The discovery that cigarettes cause cancer greatly improved human health. But that discovery didn’t happen in a lab or spring from clinical trials. It came from careful analysis of mounds of data.
Imagine what we could learn today from big-data analysis of everyone’s health records: our conditions, treatments and outcomes. Then throw in genetic data, information on local environmental conditions, exercise and lifestyle habits and even the treasure troves accumulated by Google and Facebook...
So why isn’t it already happening?..., the full potential of health-care data analysis is blocked by regulation... medical-data regulations go far beyond what’s needed to prevent concrete harm to consumers, and underestimate the data’s enormous value....I'll post whole thing in 30 days. In addition to Roam, Tafi and Datavant are two other companies I'm aware of working on this issue.
Bob Borek, Head of Marketing, Datavant wrote to describe their effort to keep lots of data while protecting privacy:
We connect de-identified patient data. In short, as part of the process of de-identification, we create encrypted tokens that are built from the underlying PHI. The encrypted tokens allow patient records to be joined across data sets on a de-identified basis, without ever revealing the underlying PHI. In contrast to the Safe Harbor method, which - as you correctly point out - removes much of the information that would make data analytically valuable, our approach can be certified under HIPAA's Expert Determination method, allowing our clients to both join data for analysis and respect patient privacy. We're already seeing exciting new use cases, from rare disease patient finding to designing real-world evidence trials; from payers and providers building targeted intervention programs to life sciences companies forming go-to-market strategies around intelligent physician targeting.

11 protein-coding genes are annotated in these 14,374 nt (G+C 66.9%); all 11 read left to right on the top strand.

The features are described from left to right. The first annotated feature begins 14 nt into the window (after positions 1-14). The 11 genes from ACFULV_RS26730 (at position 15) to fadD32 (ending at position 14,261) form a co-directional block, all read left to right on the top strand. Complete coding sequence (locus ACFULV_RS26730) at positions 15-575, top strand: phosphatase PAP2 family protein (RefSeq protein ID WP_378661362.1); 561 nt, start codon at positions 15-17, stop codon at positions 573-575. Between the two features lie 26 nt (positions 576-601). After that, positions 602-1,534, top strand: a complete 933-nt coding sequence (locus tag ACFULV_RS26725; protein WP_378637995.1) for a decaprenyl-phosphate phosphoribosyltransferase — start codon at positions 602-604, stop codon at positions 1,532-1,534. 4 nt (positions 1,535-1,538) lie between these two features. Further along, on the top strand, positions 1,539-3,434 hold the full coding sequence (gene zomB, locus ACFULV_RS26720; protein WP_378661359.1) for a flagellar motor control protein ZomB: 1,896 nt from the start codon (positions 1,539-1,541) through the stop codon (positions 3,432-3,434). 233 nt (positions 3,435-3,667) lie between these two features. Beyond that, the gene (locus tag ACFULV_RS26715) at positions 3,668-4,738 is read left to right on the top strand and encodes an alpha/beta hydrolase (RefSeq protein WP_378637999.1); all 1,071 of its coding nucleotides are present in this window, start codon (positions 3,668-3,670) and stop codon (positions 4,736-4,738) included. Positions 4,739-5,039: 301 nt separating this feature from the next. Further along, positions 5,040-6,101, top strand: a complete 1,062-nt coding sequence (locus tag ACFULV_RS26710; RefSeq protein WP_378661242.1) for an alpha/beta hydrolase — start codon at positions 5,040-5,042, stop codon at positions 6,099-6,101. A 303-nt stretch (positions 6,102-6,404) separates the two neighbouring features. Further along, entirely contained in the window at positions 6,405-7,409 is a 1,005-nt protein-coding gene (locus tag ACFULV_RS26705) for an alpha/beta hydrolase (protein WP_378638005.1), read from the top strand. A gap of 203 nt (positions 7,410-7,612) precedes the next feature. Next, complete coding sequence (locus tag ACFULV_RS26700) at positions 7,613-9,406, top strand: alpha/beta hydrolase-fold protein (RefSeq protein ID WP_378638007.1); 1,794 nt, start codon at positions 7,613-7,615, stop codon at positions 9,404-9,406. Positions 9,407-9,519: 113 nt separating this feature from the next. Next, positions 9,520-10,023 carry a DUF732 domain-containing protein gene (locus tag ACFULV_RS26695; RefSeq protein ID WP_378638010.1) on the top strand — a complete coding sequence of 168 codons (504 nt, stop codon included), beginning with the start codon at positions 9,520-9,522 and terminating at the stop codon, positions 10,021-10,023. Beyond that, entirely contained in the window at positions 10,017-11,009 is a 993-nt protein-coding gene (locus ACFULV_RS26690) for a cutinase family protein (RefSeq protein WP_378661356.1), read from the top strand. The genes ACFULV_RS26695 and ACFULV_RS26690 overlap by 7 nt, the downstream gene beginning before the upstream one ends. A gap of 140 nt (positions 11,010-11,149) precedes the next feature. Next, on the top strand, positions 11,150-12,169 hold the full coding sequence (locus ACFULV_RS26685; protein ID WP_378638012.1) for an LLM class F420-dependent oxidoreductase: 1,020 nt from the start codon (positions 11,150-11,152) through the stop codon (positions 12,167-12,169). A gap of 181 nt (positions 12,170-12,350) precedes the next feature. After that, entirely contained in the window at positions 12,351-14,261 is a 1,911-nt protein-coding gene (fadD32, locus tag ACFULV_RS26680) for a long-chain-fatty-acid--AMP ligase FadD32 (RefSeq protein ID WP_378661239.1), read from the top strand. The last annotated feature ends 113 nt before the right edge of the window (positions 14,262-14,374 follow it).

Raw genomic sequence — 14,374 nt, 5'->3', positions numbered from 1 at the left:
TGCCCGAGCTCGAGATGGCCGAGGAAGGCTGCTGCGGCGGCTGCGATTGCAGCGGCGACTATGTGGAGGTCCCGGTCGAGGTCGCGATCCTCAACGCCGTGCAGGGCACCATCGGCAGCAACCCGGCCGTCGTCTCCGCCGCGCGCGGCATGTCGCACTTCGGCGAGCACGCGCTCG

Update 2 the FDA sentinel initiative implements one approach to these issues. The data stays secure, but you're allowed to make queries, i.e. basically to run regressions on the FDA server.